Babies can’t talk, but they can show you when they want to eat! They do this by showing special feeding cues. Watch for these cues and feed baby whenever you see them for as long as he wants. This helps your baby be happier and cry less. It also helps you make more milk so your baby can grow well.
Your body is amazing! You have the ability to feed and comfort your baby at the same time. Your baby’s cues make it easier to know when!
Babies feed when they’re hungry, when they need comfort, or want to suck. Your baby will show you feeding cues when he’s ready. When you respond to baby’s cues, he learns to trust that you will meet his needs. This makes him feel secure so he cries less. As long as you respond to his cues, he will keep showing them.
If you missed baby’s feeding cues, he sends out a frantic distress signal by crying. Loudly! Baby is mad and upset now, so forcing him to feed may make him cry even more. Calm him first to lower his stress. Then watch for feeding cues next time so he doesn’t have to cry to get your attention.
Your baby prefers you over a pacifier! A pacifier makes it hard to see your baby’s feeding cues. It can also cause problems with breastfeeding. If you really want to use a pacifier, wait until about a month after your baby is born. Pacifiers will not interfere with feeding then.
As mom’s champion, you can help her look for baby’s feeding cues.
After the baby is born, mom may be tired and in pain. It’s hard to be patient while baby is learning to feed if you don’t feel well. When baby cries, it’s easy to become frustrated.
As her champion, you can help her get the rest she needs. Suggest she take a nap, and watch the baby while she rests. Gently wake her when you see that the baby is getting restless and showing feeding cues. Lay the baby on her chest skin to skin. If baby is already upset and crying, help her calm the baby so she can feel more relaxed.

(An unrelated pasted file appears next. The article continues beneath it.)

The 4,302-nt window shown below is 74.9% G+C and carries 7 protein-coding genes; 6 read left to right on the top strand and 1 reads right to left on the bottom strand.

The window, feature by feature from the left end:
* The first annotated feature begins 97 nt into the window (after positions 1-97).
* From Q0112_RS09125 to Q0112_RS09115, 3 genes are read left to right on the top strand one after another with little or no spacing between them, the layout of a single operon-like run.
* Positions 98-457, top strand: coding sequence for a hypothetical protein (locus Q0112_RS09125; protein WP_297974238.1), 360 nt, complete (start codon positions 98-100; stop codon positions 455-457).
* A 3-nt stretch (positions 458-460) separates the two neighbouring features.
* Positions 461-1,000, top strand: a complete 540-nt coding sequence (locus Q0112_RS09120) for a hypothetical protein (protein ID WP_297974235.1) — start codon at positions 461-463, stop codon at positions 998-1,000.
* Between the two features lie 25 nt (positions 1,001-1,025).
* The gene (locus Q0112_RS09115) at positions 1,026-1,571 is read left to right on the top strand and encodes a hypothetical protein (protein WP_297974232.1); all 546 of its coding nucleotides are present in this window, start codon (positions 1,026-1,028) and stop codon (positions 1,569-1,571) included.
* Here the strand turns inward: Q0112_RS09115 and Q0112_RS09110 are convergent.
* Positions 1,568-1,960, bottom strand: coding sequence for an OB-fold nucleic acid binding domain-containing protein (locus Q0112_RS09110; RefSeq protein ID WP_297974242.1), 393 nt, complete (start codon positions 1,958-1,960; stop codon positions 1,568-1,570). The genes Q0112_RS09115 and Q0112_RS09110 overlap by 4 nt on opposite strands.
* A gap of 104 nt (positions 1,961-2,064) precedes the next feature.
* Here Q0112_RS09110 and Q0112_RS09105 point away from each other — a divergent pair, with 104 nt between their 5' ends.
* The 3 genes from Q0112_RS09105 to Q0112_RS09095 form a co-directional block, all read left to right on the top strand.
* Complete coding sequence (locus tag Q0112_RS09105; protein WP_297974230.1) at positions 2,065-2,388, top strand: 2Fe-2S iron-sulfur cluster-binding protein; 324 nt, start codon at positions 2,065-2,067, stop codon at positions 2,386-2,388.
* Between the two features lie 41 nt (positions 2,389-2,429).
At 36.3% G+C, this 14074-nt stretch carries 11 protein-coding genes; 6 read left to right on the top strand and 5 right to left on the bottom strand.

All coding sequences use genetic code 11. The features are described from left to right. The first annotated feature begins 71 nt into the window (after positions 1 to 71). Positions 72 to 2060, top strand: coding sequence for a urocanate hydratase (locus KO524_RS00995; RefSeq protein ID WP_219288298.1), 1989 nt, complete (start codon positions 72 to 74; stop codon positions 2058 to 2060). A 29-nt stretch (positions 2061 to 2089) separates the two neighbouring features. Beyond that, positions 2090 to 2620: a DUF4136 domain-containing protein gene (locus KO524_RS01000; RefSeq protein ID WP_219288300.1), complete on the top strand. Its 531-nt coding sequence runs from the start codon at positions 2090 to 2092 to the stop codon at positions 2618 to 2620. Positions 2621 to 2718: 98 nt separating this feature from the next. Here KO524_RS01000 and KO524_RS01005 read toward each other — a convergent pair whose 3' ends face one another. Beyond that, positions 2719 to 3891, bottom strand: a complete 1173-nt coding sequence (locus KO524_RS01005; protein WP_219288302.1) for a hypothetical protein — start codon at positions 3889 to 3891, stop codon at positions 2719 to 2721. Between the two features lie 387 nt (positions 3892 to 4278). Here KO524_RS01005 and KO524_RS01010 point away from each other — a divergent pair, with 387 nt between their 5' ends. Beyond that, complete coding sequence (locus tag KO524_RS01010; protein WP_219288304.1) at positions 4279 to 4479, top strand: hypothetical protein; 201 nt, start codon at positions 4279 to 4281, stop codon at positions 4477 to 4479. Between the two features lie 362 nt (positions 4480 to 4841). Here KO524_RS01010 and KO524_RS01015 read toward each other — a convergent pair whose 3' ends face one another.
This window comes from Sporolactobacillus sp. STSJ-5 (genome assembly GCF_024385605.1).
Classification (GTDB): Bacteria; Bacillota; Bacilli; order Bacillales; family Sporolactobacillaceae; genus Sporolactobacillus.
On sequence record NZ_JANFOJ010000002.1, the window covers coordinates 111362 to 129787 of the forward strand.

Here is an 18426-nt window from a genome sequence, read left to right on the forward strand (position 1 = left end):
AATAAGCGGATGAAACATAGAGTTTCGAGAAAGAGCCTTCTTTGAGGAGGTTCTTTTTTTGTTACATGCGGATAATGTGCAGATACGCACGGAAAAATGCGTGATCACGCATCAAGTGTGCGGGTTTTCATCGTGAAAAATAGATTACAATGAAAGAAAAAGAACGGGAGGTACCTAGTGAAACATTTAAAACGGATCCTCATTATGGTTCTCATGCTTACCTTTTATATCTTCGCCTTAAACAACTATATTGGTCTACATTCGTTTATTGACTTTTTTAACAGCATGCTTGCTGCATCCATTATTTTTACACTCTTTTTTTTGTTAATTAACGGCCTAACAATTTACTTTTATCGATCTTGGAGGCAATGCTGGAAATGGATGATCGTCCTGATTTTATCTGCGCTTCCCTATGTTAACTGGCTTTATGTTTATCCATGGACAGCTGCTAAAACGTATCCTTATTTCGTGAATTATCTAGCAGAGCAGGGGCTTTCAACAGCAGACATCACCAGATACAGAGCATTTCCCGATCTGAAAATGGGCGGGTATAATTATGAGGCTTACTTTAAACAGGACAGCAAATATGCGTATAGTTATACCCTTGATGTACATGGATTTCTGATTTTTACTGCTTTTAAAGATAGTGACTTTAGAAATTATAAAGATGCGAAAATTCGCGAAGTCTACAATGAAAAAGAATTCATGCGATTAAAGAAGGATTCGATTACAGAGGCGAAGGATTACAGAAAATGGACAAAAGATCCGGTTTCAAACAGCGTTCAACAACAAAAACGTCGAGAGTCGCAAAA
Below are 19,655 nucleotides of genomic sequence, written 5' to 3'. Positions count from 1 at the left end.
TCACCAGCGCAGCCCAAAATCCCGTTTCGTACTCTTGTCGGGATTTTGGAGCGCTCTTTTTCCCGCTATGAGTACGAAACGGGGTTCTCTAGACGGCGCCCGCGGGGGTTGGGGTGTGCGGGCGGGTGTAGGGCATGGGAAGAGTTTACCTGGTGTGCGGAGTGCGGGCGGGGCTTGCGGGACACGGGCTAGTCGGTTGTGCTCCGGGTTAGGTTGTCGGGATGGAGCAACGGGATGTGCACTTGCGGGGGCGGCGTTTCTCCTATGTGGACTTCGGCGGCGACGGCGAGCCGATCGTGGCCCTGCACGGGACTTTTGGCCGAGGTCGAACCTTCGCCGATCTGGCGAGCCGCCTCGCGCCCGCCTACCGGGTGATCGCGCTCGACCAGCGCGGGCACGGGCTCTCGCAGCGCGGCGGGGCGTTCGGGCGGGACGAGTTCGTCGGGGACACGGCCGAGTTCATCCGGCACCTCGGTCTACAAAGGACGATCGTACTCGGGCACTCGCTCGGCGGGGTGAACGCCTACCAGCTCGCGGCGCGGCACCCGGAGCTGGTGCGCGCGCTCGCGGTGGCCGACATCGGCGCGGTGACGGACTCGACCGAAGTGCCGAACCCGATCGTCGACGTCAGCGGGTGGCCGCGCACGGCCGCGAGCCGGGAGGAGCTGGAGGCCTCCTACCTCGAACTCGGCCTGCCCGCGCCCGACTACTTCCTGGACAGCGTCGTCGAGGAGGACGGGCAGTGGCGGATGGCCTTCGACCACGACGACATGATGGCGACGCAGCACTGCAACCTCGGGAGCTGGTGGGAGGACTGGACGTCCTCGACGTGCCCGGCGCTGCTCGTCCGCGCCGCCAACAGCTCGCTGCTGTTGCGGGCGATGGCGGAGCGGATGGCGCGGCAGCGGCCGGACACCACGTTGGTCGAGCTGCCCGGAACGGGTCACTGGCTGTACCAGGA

There’s no greater feeling than knowing you are the one who comforts and satisfies your baby when he needs it most.
At first, your body makes only small amounts of your first milk. It is the perfect amount (around a teaspoon) to fill your baby’s small tummy. Lots of frequent, small feedings help your baby’s small tummy stretch and grow. Soon you will begin making more milk. By then, your baby’s tummy is the right size to handle it.
Wow! It doesn’t get any more magical than that!
For your baby, home is in your arms. Baby finds all he needs there: food, love, warmth, comfort, and safety. That’s why on the second day or night, when most babies wake more, fuss, or cry, your arms are where he wants to be! Baby will stay calmer and more content when he stays close.
There are lots of ways you can decrease baby’s crying and soothe him when he is upset.
On the first day of life, babies are often very sleepy. By day two things change! Babies tend to wake more and are much more alert! If a lot of people were in the room or it is noisy, baby can become bothered and cry a lot. Most babies want to feed a lot on day two. This does not always mean they are hungry. It often means baby is ready to practice feeding and needs lots of comfort at your breast. This is where he feels safe and calm. Just hold the baby skin to skin and feed him when he wants.
Babies cry for lots of reasons! They fuss when they are too hot or too cold. They cry when they are tired or when it is too loud. They cry when too many people hold them. They cry if they are not comfortable or they have a wet or dirty diaper. Babies also get upset if the way you are latching the baby is not working for them, or they are hungry.
Many babies give signs they need something from you before they start to cry. Baby might frown, arch his back, or tense up his face or body. He may push away or turn from you. Baby might grunt or make other sounds that show he is annoyed. When you respond to these special signs you teach baby you are here to meet his needs. Use calming techniques as soon as you see baby is getting upset.
It takes a team to help create calm, especially on the second day of baby’s life!
After the baby is born, mom may be tired and in pain. It’s hard to be patient with a fussy baby if you don’t feel well. When you remain calm it can help mom stay calm, too. Offer to help calm the baby while she takes a break. Remind her that baby wants to be at her breast for comfort, not just for food.
Mom is not the only one baby wants to be near! Babies also love being close to dad, too. Hold the baby skin to skin so baby can feel your deep vocal cords when you sing or talk softly. Dads and other family members can also calm a fussy baby by holding the baby close and rocking or swaying him gently.
Once you learn more about your baby in the early days, it will be easier to soothe him before he gets too upset.
The hospital stay is the best time to learn your baby! Baby is ready to teach you, and being close will help you have the time you need to get in sync right away. This helps baby learn quickly that you will meet his needs. The hospital nurses and lactation consultants are also there to help. They can show you cues your baby gives so you will know how to meet his needs.
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